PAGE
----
I faced a crisis of confidence a little while ago. I suppose that’s par for the course in graduate school, but it flooded my mind with a variety of accusations so cutting and effective they could only have come from my own psyche.
You have never known what you are talking about.
You’re doing this for the wrong reasons.
All your research is has gotten you nowhere.
You don’t, nor will you ever, understand the things you are studying.
Your scholarly identity is a litany of excuses for your ineptitude.
Your hopes of becoming better will be thwarted by your laziness.
So, yeah, that wasn’t especially pleasant. It’s odd because I have highs, too – times when I feel like I’m on a roll and that I can’t be stopped. Thank God for those times, because without them I may have quit by now.
It was due to a series of factors, I suppose. Work had started again and I had a few new duties that I was learning, Mrs. Hopeful is now out of the house a couple days of the week and we’ve been adapting to a new schedule, and the end result is that I hadn’t made the time to seriously catch up on my research and writing. Essentially, all of the dangers of doing a part time Ph.D. while working full time have occurred in the last few weeks. And it rattled me.
Gunderson sent me an article a while back that I’ve linked to before about the fear of being a fraud and how pervasive it is in academia. I suppose I should take that as a positive sign? That sounds awfully Douglas Adams to be wholly good news, though.
I suppose that is the danger of living in one’s own head. I have a relative who is a fairly prominent psychologist in his particular field of psychology, and he told me a story about visiting a conference with another prominent psychologist and touring the poster-session in between talks. His associate noticed a poster that was similar to some of his research. After a while of thoroughly grilling the young woman presenting it, she burst into tears. He then realized that he had been nonchalantly poking holes in the work of one of his greatest admirers.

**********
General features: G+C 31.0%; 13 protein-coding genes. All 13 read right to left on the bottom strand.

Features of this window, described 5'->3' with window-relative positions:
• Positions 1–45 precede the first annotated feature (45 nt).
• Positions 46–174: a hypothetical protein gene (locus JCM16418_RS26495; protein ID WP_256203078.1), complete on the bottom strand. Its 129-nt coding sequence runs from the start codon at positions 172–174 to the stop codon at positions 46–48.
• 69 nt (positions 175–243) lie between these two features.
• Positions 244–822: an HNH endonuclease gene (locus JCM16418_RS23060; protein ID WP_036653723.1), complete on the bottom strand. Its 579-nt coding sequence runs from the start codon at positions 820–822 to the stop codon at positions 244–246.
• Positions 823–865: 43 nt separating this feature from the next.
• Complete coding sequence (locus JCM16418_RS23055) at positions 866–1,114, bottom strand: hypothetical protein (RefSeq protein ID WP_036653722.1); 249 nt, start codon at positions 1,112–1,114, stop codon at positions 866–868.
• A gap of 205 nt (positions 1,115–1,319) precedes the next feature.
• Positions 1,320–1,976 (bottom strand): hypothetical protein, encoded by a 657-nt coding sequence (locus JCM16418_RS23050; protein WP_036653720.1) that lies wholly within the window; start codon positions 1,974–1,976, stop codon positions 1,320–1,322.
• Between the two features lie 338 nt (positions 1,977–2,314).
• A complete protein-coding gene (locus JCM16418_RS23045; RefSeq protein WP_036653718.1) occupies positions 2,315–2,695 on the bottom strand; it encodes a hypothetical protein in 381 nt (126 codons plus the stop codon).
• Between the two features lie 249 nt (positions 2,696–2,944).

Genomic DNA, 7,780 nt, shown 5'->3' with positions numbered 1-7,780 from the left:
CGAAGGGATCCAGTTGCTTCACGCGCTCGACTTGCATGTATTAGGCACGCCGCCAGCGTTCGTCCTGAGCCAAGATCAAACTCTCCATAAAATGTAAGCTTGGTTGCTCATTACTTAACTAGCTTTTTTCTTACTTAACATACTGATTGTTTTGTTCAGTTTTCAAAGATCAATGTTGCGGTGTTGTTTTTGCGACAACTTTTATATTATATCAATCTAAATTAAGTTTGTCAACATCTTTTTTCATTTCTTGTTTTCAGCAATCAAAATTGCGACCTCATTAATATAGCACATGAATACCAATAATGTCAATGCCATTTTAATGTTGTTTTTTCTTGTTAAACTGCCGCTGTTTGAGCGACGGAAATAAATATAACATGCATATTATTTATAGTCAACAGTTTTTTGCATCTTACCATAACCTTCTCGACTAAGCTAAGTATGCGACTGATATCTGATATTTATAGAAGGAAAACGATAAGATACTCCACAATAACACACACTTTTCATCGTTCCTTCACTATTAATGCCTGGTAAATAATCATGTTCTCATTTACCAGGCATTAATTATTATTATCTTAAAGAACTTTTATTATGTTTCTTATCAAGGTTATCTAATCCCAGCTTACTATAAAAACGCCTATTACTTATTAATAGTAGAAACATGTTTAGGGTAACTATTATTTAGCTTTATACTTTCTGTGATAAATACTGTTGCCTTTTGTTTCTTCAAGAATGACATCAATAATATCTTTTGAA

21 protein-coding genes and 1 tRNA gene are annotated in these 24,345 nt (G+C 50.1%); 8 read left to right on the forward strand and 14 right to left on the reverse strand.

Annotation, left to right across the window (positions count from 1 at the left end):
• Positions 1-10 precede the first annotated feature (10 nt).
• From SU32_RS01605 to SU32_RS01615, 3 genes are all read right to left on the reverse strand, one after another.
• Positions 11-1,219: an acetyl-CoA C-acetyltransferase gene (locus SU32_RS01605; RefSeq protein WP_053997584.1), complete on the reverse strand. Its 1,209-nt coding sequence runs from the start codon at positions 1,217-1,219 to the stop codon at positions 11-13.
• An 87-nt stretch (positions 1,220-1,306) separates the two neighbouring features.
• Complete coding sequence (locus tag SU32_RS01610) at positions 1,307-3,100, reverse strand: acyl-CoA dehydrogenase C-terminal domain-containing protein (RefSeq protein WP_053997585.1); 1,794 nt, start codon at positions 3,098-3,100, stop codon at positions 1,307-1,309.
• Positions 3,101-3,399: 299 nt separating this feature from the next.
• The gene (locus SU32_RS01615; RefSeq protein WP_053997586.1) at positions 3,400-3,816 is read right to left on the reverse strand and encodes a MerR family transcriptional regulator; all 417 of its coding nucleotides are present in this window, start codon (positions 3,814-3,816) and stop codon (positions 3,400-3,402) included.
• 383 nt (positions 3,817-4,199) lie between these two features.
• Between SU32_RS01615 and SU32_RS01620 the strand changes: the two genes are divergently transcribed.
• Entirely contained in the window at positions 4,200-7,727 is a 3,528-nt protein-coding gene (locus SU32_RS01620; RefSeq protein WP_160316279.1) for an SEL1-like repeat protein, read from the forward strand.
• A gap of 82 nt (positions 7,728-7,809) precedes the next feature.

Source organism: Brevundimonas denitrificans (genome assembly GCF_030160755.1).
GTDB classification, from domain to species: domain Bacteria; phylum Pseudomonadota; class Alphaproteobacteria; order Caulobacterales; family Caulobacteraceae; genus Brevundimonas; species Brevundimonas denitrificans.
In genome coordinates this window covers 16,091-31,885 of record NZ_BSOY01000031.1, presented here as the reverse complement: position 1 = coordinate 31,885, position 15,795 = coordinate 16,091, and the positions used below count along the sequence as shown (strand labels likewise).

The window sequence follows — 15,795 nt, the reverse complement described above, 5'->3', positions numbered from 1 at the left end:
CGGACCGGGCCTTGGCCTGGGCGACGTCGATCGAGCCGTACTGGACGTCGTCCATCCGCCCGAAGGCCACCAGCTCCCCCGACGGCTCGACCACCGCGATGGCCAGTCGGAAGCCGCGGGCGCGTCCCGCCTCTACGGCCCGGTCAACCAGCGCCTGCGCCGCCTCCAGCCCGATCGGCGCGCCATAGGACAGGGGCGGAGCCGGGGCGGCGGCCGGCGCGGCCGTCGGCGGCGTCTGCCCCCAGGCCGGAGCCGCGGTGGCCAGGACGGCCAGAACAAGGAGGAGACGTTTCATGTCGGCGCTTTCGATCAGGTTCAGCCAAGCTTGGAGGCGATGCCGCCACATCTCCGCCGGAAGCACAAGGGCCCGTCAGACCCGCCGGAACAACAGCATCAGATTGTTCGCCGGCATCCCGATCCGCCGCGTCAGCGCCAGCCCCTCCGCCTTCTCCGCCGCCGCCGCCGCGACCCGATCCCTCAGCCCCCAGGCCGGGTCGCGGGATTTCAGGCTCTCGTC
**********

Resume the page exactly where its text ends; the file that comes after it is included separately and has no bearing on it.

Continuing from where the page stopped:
The two managed to console her in what must surely have been one of the most uncomfortable scenes at any psychological conference, and as they were leaving my relative’s companion, who felt terrible, said something to the effect of “I forgot what it was like trying so hard to do something important.”
So, when I am tearing myself down because I’m not the world’s greatest archaeologist after starting a year ago, I try to remind myself that I’m new at this. Then I tell myself that I need to just keep my damned mouth shut and listen so I might learn something. Then I think, though, that if I don’t explore and get corrected and take chances that I’ll never grow as a scholar. Then I get mad because nobody has any respect for a loudmouthed n00b trying to play in the big leagues. Then Mrs. Hopeful will say something like “I respect you, though, because you’re doing something difficult and trying and learning as you go!” And then I’ll go all Paul Lynde from Bye Bye Birdie.
So, as you can see, I don’t always make it easy on myself. (Or Mrs. Hopeful who is far more decent to me in these times than I deserve.) I wonder if anyone does, though?
“That’s just perfectly normal paranoia. Everyone in the universe has that.”
Great. Thanks, Doug.